1. They were not young. They were not old. They were not, in the girl
sense, beautiful. They were not in the least ferocious. . . . I had the
funniest feeling . . . of being hopelessly in the wrong that I had so often
felt in early youth when my short legs’ utmost effort failed to overcome the
fact that I was late to school.
In Chapter 2, the men have their first encounter with the women of
Herland, and things do not at all go as they had planned. In this passage,
Van begins to sense that these women are unlike any he has ever encountered,
and that perhaps he has misjudged what women could be.
These women are not afraid of the three explorers, and they do not seem like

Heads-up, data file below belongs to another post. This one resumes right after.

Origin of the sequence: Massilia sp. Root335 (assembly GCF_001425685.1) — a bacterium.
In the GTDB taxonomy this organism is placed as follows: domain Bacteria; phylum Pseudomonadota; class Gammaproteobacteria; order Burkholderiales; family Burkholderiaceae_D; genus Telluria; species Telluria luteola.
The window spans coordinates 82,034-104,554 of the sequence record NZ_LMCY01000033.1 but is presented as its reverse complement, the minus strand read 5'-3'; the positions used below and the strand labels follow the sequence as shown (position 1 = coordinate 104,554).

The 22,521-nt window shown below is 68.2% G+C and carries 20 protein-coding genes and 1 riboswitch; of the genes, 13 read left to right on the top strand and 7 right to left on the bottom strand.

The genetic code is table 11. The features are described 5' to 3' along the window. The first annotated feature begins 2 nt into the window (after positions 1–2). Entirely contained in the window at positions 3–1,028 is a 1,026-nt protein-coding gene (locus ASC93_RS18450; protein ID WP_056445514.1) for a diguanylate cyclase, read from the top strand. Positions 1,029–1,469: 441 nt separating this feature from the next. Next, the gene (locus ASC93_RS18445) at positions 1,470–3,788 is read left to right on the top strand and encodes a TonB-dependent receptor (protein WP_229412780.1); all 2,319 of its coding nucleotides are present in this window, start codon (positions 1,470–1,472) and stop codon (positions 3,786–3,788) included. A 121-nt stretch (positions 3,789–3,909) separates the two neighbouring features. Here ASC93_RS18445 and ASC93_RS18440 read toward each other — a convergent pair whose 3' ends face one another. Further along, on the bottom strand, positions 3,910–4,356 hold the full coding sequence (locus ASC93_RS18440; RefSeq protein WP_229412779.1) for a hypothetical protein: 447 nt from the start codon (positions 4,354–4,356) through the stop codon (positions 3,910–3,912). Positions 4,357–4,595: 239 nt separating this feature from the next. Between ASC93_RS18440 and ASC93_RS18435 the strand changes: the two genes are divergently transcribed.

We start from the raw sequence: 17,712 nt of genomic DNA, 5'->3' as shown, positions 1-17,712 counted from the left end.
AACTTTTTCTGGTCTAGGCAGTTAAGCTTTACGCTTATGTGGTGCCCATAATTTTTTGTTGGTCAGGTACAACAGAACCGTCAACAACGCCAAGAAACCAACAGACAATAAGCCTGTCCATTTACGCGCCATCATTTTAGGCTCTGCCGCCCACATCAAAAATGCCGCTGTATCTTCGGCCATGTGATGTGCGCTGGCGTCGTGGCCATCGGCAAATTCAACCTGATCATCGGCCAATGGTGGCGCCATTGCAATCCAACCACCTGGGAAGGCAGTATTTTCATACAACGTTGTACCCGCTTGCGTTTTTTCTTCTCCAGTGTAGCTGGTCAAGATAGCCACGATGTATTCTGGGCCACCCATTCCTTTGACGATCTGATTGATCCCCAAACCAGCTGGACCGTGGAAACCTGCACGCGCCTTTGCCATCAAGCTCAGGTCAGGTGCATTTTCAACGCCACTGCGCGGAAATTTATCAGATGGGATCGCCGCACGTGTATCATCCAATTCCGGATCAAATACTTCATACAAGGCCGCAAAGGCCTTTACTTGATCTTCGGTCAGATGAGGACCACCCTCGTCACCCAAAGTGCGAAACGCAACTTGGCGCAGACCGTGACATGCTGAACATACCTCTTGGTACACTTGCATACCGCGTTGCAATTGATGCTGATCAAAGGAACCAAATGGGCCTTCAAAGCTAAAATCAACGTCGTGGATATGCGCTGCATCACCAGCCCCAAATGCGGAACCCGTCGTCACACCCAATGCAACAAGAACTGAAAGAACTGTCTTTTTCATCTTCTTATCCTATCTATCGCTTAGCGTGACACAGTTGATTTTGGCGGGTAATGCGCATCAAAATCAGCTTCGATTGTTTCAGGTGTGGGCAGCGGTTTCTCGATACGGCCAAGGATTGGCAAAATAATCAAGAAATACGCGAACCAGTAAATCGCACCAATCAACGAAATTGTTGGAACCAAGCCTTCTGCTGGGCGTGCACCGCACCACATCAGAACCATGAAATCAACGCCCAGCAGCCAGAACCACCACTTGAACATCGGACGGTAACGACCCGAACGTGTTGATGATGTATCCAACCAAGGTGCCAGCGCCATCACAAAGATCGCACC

“savages” or belligerent “amazons” at all. Van cannot determine how old the
women are, but in their presence he begins to feel young and timid. Van’s
feeling that he is perpetually in the wrong stays with him throughout his
time in Herland.
In Herland, the men do, in effect, become like little boys again.
Compared to the full humanity represented by the women of Herland, the kind
of masculinity represented by all three men, particularly by Terry, is a
kind of childishness, the mark of an incomplete personality. Van’s early
sensitivity to his position with regard to the women shows that he is
willing to learn from the situation in which he finds himself. Terry, on the
other hand, cannot really see the women. Since they are not beautiful “in
the girl sense,” he cannot even recognize them as women. If Van feels like a
child at first, he soon grows into a new kind of man, while Terry retreats
into his childish version of what it means to be a man.